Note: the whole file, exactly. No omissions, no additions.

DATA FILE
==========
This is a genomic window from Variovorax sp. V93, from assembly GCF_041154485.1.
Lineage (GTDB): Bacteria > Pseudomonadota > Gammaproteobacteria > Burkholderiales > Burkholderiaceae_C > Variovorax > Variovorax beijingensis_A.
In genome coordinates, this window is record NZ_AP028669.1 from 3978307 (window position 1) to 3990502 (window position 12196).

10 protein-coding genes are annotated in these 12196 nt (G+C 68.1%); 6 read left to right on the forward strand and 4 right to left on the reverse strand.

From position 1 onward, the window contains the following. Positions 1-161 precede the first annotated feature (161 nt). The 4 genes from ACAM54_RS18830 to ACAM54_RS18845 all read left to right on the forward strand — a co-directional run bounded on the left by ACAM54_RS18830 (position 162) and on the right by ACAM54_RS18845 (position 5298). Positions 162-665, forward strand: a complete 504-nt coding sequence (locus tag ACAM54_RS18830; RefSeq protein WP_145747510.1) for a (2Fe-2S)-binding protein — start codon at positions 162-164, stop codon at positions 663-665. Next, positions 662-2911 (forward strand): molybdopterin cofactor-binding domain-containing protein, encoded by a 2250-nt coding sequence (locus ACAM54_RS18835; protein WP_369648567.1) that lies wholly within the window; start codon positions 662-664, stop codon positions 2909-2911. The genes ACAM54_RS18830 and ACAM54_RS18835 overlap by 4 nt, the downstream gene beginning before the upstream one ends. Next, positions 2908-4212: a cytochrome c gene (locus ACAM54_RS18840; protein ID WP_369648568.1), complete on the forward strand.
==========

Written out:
This is a genomic window from Variovorax sp. V93, from assembly GCF_041154485.1.
Lineage (GTDB): Bacteria > Pseudomonadota > Gammaproteobacteria > Burkholderiales > Burkholderiaceae_C > Variovorax > Variovorax beijingensis_A.
In genome coordinates, this window is record NZ_AP028669.1 from 3978307 (window position 1) to 3990502 (window position 12196).

10 protein-coding genes are annotated in these 12196 nt (G+C 68.1%); 6 read left to right on the forward strand and 4 right to left on the reverse strand.

From position 1 onward, the window contains the following. Positions 1-161 precede the first annotated feature (161 nt). The 4 genes from ACAM54_RS18830 to ACAM54_RS18845 all read left to right on the forward strand — a co-directional run bounded on the left by ACAM54_RS18830 (position 162) and on the right by ACAM54_RS18845 (position 5298). Positions 162-665, forward strand: a complete 504-nt coding sequence (locus tag ACAM54_RS18830; RefSeq protein WP_145747510.1) for a (2Fe-2S)-binding protein — start codon at positions 162-164, stop codon at positions 663-665. Next, positions 662-2911 (forward strand): molybdopterin cofactor-binding domain-containing protein, encoded by a 2250-nt coding sequence (locus ACAM54_RS18835; protein WP_369648567.1) that lies wholly within the window; start codon positions 662-664, stop codon positions 2909-2911. The genes ACAM54_RS18830 and ACAM54_RS18835 overlap by 4 nt, the downstream gene beginning before the upstream one ends. Next, positions 2908-4212: a cytochrome c gene (locus ACAM54_RS18840; protein ID WP_369648568.1), complete on the forward strand.